(Bloomberg) — Just weeks after a novel production method upended the nickel market, two of the top names in the battery-supply chain made a play that suggests the world’s worries over sourcing cheap, clean supplies of the metal are far from over.
Commodity trader Trafigura Group and Elon Musk’s Tesla Inc. signed a deal in late March to enter the Goro mine in New Caledonia, part of a group that will take the operation off the hands of Vale SA. The transaction wasn’t a surprise, with Vale in talks to offload the under-performing mine for months. But the deal’s timing was telling.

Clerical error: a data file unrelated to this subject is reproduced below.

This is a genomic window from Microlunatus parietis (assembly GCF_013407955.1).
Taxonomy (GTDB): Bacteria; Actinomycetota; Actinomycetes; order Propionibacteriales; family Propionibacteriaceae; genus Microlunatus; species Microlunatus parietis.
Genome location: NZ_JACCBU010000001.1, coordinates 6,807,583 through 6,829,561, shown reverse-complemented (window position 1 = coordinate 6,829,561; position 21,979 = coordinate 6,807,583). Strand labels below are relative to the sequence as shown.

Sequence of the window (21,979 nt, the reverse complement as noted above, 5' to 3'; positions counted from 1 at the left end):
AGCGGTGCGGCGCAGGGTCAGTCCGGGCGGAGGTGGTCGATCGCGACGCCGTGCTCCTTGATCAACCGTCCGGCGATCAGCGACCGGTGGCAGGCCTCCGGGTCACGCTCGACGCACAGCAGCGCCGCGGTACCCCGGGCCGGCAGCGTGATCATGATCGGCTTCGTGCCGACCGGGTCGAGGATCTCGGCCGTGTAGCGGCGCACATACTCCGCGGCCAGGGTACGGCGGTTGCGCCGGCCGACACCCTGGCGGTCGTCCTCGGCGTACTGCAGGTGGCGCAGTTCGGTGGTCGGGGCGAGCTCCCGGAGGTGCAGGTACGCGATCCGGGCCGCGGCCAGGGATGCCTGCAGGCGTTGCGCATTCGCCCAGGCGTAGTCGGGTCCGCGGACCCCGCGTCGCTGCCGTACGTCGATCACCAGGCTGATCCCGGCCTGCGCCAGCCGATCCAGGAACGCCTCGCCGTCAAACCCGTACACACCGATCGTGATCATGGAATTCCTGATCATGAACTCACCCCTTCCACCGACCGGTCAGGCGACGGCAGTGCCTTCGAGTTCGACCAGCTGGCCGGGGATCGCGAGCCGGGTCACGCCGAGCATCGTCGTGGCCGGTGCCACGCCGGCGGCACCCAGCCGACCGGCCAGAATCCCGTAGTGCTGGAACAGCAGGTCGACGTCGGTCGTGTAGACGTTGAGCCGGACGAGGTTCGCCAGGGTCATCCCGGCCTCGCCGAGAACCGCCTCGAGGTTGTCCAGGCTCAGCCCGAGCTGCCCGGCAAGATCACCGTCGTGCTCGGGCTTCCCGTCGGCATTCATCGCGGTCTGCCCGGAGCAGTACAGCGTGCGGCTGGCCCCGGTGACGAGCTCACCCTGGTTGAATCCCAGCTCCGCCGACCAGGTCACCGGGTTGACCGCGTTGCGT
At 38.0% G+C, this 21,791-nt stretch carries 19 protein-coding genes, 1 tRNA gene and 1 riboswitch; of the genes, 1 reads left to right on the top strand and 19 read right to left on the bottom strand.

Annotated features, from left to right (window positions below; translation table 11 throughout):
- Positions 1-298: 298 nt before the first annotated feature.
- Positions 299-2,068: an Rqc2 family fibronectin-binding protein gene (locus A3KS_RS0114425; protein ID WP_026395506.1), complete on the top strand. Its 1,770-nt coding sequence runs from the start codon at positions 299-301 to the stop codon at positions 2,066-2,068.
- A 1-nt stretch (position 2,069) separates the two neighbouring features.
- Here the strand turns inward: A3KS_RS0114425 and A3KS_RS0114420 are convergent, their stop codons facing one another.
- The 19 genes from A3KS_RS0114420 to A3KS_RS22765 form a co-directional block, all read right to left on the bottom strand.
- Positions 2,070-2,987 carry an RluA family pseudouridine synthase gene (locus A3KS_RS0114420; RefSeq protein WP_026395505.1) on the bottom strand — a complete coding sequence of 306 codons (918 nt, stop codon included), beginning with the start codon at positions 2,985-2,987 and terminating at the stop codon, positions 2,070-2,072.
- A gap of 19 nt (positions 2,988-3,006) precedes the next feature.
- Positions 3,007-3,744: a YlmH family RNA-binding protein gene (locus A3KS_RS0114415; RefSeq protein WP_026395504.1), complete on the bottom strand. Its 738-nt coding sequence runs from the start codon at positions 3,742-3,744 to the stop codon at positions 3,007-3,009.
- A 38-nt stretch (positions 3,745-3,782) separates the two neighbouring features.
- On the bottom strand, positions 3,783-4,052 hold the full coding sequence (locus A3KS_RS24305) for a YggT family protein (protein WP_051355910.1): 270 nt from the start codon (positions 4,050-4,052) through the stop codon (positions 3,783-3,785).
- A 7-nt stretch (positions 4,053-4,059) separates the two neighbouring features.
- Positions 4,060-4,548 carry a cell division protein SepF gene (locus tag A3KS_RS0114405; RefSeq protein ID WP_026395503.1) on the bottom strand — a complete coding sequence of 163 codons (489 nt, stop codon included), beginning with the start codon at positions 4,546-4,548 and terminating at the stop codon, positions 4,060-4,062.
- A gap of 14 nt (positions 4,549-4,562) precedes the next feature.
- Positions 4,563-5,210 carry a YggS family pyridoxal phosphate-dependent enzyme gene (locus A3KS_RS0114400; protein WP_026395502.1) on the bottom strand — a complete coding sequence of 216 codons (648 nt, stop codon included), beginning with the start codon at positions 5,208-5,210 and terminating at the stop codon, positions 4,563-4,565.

Earlier the same month, China’s Tsingshan Group triggered the biggest two-day nickel rout in a decade with its plans to make battery-grade metal from materials previously reserved only for stainless steel, potentially flooding the market. Wall Street banks lowered their nickel forecasts after futures plunged from about $19,000 a ton to $16,000.
The Goro deal shows Trafigura and Tesla don’t see Tsingshan’s new processing method as a panacea for meeting surging demand for nickel used in the batteries that are needed to help wean the world off fossil fuels.
Carmarkers’ preference for cleaner sources of aluminum and cobalt suggest they’ll follow a similar line on nickel, said Socrates Economou, head of nickel and cobalt trading at Trafigura.
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